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UN calls for Guantanamo closure

BBC | February 15 2006

UN human rights investigators have called for the immediate closure of the US detention camp at Guantanamo Bay.

The UN report on conditions in the Cuba camp says the US should try all inmates or free them "without further delay".

Some aspects of the treatment of the 500-strong camp population amount to torture, the UN team alleges.

The US has rejected most of the allegations, saying that the five investigators never actually visited Guantanamo Bay.

It called the report's conclusions "largely without merit and not based clearly in the facts".

One of the five investigators responsible for the report, UN special rapporteur on torture Manfred Nowak, said that the detention of inmates for years without charge amounted to arbitrary detention.

"Those persons either have to be released immediately or they should be brought to a proper and competent court and tried for the offences they are charged with," he told the BBC.


Speaking in London before the release of the report, UN High Commissioner for Human Rights Louise Arbour said she could not endorse every recommendation made by the report - but that she could see little alternative to closing down the facility.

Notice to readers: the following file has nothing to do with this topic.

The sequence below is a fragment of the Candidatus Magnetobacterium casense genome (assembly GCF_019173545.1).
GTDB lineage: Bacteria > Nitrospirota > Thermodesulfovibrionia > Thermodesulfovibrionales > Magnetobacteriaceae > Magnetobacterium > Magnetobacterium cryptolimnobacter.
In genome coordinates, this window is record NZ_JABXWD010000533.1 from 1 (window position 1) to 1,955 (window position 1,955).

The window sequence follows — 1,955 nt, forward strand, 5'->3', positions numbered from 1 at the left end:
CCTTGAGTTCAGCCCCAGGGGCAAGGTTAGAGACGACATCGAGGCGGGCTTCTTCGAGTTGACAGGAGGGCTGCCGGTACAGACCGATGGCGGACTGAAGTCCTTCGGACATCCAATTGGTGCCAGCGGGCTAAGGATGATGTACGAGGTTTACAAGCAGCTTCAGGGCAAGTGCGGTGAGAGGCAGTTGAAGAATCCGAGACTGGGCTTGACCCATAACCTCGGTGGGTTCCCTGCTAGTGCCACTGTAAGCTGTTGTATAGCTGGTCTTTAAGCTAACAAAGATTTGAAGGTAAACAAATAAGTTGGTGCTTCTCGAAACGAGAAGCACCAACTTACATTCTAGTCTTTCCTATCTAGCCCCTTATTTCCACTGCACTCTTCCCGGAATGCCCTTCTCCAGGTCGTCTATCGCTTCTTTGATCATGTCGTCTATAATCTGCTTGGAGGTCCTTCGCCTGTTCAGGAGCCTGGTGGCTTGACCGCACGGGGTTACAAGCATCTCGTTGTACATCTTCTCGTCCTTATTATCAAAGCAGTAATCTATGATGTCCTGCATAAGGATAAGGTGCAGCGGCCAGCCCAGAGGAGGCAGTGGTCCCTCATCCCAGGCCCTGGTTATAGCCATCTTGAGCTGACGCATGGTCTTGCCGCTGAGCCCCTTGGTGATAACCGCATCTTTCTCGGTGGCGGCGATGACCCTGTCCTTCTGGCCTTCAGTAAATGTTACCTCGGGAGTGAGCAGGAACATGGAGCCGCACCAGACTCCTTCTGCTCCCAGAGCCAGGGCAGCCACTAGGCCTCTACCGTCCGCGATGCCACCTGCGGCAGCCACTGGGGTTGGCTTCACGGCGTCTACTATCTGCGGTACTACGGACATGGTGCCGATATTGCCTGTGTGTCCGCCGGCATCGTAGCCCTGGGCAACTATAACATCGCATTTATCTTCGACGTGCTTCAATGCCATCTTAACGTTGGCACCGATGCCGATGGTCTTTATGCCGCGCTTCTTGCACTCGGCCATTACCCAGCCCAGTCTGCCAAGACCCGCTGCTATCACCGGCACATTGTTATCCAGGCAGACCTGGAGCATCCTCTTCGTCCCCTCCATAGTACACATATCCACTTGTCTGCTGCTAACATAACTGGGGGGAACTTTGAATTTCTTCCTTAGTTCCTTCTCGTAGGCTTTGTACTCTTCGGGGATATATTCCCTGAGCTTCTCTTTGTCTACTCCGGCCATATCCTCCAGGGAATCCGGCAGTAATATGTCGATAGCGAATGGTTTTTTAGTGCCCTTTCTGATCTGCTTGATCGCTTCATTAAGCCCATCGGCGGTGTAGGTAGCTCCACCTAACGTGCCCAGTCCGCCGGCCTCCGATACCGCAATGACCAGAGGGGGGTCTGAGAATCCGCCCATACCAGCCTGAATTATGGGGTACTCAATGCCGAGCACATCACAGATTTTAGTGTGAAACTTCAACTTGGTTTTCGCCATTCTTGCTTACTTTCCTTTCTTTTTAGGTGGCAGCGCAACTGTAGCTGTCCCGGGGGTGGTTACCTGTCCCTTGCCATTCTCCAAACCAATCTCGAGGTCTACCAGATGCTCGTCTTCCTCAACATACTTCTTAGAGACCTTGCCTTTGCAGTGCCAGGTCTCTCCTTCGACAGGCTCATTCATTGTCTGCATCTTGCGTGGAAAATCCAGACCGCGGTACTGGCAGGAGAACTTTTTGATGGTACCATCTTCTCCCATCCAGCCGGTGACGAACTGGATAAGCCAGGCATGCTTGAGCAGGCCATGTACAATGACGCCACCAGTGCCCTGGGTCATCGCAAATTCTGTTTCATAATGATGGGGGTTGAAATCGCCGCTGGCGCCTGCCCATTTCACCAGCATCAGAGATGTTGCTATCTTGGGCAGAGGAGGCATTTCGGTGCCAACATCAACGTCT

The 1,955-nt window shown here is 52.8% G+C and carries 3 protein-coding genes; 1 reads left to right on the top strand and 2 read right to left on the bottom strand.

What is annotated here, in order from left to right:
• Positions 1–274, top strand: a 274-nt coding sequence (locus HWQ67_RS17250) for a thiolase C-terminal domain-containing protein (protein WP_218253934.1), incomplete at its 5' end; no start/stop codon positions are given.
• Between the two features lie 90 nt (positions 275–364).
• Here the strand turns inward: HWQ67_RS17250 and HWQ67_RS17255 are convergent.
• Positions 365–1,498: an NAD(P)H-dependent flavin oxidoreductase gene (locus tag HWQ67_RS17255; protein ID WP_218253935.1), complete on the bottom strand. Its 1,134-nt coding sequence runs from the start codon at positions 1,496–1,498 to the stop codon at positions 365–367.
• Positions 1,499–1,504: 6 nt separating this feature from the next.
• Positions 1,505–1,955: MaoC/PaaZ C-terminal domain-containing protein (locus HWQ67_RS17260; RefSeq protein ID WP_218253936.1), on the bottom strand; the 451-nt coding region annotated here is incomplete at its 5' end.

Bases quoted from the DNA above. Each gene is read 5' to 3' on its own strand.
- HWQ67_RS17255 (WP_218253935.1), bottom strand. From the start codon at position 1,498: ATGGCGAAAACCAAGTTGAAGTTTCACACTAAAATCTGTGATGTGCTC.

A draft version of the document was leaked earlier this week.

It says US treatment of detainees, some of whom have been held for more than four years, violates their rights to physical and mental health.

The report expresses concern at the use of excessive force during transportation and force-feeding through nasal tubes during hunger strikes, which it says amounts to torture.

The lack of any US investigation into these allegations is a breach of the UN Convention against Torture, it adds.

The report ends by demanding that the UN be granted full and unrestricted access to the camp's facilities, including private interviews with detainees.

Access row

The US invited the UN to the camp last year, but refused to grant the investigators the right to speak to detainees in private.

The UN said that private interviews were a "totally non-negotiable pre-condition" for conducting the visit and refused to send investigators.

The Pentagon has said only the International Committee of the Red Cross needs free access to prisoners.

The charity has been granted access, but reports its findings only to the detaining authorities.

The report is based on interviews with former detainees and lawyers acting on behalf of inmates, media reports, reports by non-governmental organisations and US government answers to a questionnaire.

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